I'm not biased. Am I? You're not biased. Right? Certainly, we harbor nothing that can play out in troublesome ways when we enter our board meetings? Correct?
The truth is, we all have our notions of how groups are supposed to work and how things are supposed to unfold. Some of them, frequently unconscious, impact what happens when we gather to govern.
I've been thinking about some of those common notions while revisiting Patrick Lencioni's excellent book, The Advantage: Why Organizational Health Trumps Everything Else in Business. One of the bigger board-related takeaways is his list of three types of common biases that hinder a group's overall health. Naturally, as I reflect on that list today, impacts on the ways in which boards work come to mind.
The following examples may be familiar to anyone who has served on a nonprofit board. One or two may stretch the author's original intent, but that's okay. I offer them to spark some thinking and conversation and, hopefully, opportunities to change our practice once we know about them.
Sophistication Bias -- It's so simple and available to anyone who wants to work on it that it can't provide any meaningful challenge.
There may be specific tasks of board work that fall into this category. But as I reflect on this one, I'm drawn to a couple of areas that are even more basic: meetings and board dynamics.
In the field, I encounter some pretty strong notions of what board meetings are supposed to look like: how they're structured, topics considered appropriate, ways in which we are to address those subjects, how long they should be, etc. I've also encountered equally strong push-back when I suggest that, guess what, none of those traditions are sacred. We don't have to save the meaty topics until the end. We don't have to fill agendas with reports that bore. We actually can have big, open conversations about subjects that usually wait until the annual retreat in board meetings themselves.
I believe that one of the bigger challenges to changing the board meeting status quo is connected to sophistication bias: "the way boards meet" is such a gimme that no one stops to question it. We just do - even when that doing is ineffective.
I also see elements of sophistication bias when it comes to boardroom dynamics. How people interact with each other feels so basic that we don't stop to question or confront. We assume smart people know how to interact with other adults. "Common sense" tells us that participants won't overstep their bounds, interrupt, shut someone else down, ask embarrassing questions. These group rules of the road are so "basic" that we simply expect them to play out when we're in a room with others. We may grumble when someone crosses a line, but we don't necessarily stop and address a breakdown - in part - because we all "know better."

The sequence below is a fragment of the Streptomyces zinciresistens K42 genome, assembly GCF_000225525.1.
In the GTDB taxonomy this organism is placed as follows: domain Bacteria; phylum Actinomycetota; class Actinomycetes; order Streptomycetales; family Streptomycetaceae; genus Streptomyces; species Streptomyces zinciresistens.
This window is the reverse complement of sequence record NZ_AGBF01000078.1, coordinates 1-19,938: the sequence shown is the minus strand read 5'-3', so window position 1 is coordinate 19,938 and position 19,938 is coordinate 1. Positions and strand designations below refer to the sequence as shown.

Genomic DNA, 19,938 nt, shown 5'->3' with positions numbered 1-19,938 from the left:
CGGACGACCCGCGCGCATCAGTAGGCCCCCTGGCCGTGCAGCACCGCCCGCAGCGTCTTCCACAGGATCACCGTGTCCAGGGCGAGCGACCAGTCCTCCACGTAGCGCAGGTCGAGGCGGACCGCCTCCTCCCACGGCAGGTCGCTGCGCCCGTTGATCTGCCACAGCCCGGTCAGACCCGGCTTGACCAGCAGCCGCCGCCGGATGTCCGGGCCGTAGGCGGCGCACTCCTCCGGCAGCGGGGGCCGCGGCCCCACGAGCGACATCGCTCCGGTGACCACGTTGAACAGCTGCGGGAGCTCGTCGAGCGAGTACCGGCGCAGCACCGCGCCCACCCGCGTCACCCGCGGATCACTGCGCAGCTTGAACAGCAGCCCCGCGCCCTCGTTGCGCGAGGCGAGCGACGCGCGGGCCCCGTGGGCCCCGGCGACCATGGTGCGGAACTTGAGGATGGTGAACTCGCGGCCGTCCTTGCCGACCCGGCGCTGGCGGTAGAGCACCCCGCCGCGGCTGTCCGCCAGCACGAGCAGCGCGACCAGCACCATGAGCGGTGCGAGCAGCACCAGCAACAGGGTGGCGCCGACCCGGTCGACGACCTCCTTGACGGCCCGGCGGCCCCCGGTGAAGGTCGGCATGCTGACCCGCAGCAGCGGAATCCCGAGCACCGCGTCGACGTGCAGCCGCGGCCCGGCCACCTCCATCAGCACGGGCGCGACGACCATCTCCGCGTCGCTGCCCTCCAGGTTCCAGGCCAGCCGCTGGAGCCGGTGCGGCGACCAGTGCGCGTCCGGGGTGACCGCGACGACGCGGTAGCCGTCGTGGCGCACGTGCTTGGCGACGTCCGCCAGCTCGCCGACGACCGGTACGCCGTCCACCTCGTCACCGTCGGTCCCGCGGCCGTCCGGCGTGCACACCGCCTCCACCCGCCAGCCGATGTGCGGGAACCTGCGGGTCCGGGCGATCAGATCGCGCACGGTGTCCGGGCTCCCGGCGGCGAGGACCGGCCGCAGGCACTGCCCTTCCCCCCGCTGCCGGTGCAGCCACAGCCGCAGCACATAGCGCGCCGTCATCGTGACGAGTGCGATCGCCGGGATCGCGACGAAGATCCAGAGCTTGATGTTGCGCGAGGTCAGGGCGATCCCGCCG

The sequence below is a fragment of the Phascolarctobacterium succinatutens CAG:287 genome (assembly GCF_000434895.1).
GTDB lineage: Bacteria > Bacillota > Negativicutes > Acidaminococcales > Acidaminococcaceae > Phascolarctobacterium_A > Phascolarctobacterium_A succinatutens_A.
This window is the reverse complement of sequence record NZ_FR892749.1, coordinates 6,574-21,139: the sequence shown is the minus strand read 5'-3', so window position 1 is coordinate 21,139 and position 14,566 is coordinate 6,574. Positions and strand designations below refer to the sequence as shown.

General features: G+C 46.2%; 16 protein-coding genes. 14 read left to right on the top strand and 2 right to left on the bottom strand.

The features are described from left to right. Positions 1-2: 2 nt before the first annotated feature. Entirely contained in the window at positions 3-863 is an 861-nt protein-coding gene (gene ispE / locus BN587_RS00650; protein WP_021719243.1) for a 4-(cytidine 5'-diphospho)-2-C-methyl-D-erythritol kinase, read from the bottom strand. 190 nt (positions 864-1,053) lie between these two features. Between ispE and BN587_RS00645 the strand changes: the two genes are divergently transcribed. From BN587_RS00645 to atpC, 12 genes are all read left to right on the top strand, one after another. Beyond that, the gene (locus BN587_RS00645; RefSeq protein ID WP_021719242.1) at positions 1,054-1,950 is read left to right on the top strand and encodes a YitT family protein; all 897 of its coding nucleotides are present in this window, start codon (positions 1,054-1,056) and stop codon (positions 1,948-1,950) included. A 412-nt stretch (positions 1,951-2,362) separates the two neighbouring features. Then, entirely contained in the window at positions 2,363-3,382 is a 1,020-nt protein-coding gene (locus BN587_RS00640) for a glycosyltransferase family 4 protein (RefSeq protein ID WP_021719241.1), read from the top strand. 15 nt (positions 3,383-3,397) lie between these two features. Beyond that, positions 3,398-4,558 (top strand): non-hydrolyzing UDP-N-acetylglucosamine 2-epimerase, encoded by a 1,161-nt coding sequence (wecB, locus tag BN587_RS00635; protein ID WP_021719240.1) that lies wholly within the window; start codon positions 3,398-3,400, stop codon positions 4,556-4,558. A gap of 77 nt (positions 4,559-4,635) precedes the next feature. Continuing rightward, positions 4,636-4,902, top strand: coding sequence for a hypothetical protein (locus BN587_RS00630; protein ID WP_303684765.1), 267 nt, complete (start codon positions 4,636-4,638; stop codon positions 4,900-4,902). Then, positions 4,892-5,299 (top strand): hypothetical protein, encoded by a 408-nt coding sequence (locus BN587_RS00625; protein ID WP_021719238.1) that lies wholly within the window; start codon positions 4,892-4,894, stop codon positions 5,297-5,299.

Adrenaline Bias -- It requires time and a long-term commitment and, as a result, does not feed our need for adrenaline and action. We can't or won't slow down long enough to attend to it.
We're community leaders. We're action oriented. We're here to make a difference. We want to decide, darn it. The adrenaline bias creates an undercurrent of impatience and dissatisfaction. It also feeds the temptation to push for board goals, meeting agendas, and committee charges that have clear but superficial benchmarks.
Quantification Bias -- It's difficult (maybe even seemingly impossible) to measure, which reduces its perceived value. Results are largely intangible.
This challenge is as old as nonprofits themselves. The truth is, most of our missions have elements that are intangible (usually, the good stuff). Some aspects of our work either literally are impossible to measure or so challenging that they feel that way. But we have funders, regulators and others who want evidence that we are making an impact. They deserve that evidence and, more important, those we serve deserve it.
But what results is a tendency to focus on measurable results and activities - especially those that are easy to measure. They are important, but they do not tell the whole story. We need to push ourselves, and our staffs, to not lose sight of the deeper impacts while we're quantifying the things that can be counted.
I suspect this is a factor - perhaps unconscious - in our obsession with dashboards, financials, and other things that involve numbers. They have a legitimate place in governance, obviously. But the quantification bias invites the risk that we hone in on them at the expense of the higher-impact work. We can see and respond to them. We can do something about them and see forward motion (or something to fix), even if what we do isn't the stuff of true mission advancement.
Certainly, we need balance. We need intermediate steps toward the massive mission challenges we are charged with resolving. Some decisions really are simple But we can't let our need to mark something - anything - off an agenda keep us from grappling with the deeper issues that are our responsibility as community leaders.
Lencioni's work on organizational health offers much to inform our thinking about what it takes to create healthy, high-functioning boards. (Read his book!) I can almost guarantee another post - or more - as I continue to reflect on his work.
In the meantime, I encourage you to consider how these biases may be shaping how your board interacts and works. I invite you to share this post with your board and facilitate a discussion about what those impacts might be and how you can collectively be more conscious and more deliberate in choosing healthier ways to work together.